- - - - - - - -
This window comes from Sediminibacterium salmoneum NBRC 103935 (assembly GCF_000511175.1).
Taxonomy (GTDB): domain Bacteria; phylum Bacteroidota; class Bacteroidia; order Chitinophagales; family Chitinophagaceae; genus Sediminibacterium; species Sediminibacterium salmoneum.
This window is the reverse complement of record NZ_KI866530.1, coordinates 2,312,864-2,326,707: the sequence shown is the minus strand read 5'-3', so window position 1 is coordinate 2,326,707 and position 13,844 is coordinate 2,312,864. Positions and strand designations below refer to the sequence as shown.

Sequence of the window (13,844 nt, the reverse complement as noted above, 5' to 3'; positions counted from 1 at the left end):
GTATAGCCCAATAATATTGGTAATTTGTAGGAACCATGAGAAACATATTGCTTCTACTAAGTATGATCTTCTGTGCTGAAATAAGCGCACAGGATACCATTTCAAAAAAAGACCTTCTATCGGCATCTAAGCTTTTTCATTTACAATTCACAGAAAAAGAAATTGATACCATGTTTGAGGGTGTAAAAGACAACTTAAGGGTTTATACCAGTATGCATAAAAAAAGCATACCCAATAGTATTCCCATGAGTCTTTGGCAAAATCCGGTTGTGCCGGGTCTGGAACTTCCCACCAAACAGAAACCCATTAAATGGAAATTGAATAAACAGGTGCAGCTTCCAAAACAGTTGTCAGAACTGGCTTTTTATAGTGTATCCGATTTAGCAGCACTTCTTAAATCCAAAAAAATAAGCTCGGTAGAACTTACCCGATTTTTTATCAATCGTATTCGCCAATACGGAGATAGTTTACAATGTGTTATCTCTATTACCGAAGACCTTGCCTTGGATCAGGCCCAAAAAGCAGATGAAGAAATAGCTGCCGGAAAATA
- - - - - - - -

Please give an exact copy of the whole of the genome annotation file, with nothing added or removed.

This window comes from Sediminibacterium salmoneum NBRC 103935 (assembly GCF_000511175.1).
Taxonomy (GTDB): domain Bacteria; phylum Bacteroidota; class Bacteroidia; order Chitinophagales; family Chitinophagaceae; genus Sediminibacterium; species Sediminibacterium salmoneum.
This window is the reverse complement of record NZ_KI866530.1, coordinates 2,312,864-2,326,707: the sequence shown is the minus strand read 5'-3', so window position 1 is coordinate 2,326,707 and position 13,844 is coordinate 2,312,864. Positions and strand designations below refer to the sequence as shown.

Sequence of the window (13,844 nt, the reverse complement as noted above, 5' to 3'; positions counted from 1 at the left end):
GTATAGCCCAATAATATTGGTAATTTGTAGGAACCATGAGAAACATATTGCTTCTACTAAGTATGATCTTCTGTGCTGAAATAAGCGCACAGGATACCATTTCAAAAAAAGACCTTCTATCGGCATCTAAGCTTTTTCATTTACAATTCACAGAAAAAGAAATTGATACCATGTTTGAGGGTGTAAAAGACAACTTAAGGGTTTATACCAGTATGCATAAAAAAAGCATACCCAATAGTATTCCCATGAGTCTTTGGCAAAATCCGGTTGTGCCGGGTCTGGAACTTCCCACCAAACAGAAACCCATTAAATGGAAATTGAATAAACAGGTGCAGCTTCCAAAACAGTTGTCAGAACTGGCTTTTTATAGTGTATCCGATTTAGCAGCACTTCTTAAATCCAAAAAAATAAGCTCGGTAGAACTTACCCGATTTTTTATCAATCGTATTCGCCAATACGGAGATAGTTTACAATGTGTTATCTCTATTACCGAAGACCTTGCCTTGGATCAGGCCCAAAAAGCAGATGAAGAAATAGCTGCCGGAAAATA